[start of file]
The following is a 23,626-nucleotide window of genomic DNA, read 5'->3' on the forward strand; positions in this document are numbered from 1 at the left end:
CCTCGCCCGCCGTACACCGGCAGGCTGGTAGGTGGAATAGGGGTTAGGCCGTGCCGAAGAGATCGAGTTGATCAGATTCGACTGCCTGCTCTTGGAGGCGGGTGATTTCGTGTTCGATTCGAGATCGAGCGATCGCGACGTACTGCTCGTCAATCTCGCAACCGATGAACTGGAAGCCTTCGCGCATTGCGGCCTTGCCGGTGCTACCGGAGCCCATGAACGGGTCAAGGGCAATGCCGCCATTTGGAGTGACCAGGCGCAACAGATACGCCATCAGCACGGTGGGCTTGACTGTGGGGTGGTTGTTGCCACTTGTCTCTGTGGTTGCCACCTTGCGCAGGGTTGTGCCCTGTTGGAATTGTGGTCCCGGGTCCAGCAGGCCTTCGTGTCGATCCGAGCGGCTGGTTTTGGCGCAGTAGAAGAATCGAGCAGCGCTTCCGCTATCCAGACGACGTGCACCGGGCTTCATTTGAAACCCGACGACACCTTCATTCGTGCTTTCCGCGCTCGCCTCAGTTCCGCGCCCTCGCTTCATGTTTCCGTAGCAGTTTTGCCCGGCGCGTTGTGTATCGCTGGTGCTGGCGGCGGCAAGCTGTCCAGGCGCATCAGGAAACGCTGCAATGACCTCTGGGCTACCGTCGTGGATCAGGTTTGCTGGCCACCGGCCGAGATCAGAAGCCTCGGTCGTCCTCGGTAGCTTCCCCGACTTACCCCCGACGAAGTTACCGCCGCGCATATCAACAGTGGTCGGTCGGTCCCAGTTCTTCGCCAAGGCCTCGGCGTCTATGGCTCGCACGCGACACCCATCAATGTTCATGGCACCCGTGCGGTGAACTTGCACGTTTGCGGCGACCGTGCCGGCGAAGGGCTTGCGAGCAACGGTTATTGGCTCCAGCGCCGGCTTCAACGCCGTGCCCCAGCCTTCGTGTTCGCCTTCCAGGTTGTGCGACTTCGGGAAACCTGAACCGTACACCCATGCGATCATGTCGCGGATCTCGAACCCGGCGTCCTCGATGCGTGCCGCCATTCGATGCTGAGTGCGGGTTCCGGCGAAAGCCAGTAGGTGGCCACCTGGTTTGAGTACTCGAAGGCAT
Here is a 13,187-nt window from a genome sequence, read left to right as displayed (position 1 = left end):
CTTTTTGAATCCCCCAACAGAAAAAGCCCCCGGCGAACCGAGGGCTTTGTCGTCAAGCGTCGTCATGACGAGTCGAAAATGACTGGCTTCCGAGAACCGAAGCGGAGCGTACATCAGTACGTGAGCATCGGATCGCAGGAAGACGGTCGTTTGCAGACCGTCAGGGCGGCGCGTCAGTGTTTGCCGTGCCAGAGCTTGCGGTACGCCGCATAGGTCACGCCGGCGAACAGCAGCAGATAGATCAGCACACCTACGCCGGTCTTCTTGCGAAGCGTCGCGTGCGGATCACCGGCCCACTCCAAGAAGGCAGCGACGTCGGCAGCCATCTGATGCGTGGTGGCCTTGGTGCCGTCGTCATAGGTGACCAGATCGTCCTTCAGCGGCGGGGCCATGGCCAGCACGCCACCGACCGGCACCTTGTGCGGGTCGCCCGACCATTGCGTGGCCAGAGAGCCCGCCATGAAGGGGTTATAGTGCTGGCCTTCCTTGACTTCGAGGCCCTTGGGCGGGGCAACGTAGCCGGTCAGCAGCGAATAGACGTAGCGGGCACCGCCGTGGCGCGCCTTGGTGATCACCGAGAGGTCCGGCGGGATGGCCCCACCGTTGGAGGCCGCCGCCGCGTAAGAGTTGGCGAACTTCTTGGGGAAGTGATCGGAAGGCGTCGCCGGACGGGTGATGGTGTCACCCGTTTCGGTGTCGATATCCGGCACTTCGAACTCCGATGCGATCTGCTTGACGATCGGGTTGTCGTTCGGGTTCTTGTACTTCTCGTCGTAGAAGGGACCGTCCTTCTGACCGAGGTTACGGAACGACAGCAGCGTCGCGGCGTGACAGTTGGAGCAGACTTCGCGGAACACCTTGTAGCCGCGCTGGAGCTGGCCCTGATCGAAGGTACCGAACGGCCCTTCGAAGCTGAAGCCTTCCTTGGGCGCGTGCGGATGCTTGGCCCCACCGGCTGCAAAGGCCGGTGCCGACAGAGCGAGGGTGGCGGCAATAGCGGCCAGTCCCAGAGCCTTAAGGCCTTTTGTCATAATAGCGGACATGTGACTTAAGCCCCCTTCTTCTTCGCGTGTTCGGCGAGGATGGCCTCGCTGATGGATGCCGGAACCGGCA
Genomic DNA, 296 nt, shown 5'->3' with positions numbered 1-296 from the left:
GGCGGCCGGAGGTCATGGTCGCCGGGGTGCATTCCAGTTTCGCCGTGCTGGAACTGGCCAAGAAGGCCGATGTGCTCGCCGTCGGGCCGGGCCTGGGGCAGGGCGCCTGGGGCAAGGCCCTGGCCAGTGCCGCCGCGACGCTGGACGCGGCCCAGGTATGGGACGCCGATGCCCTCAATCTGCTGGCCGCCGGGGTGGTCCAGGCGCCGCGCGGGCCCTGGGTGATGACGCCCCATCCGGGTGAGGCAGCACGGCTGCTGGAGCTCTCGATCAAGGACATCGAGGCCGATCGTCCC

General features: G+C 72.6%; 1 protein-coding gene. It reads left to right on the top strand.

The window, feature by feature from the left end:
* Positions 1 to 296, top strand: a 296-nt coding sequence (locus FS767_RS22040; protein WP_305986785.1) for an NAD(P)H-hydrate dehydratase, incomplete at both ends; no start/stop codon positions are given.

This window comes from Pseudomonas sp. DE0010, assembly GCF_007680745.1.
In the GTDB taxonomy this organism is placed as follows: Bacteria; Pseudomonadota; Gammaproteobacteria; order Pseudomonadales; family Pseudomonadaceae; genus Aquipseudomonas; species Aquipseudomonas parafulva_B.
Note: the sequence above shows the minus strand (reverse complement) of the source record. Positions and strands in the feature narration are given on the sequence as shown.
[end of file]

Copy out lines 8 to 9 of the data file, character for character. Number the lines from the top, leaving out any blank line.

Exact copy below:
The window, feature by feature from the left end:
* Positions 1 to 296, top strand: a 296-nt coding sequence (locus FS767_RS22040; protein WP_305986785.1) for an NAD(P)H-hydrate dehydratase, incomplete at both ends; no start/stop codon positions are given.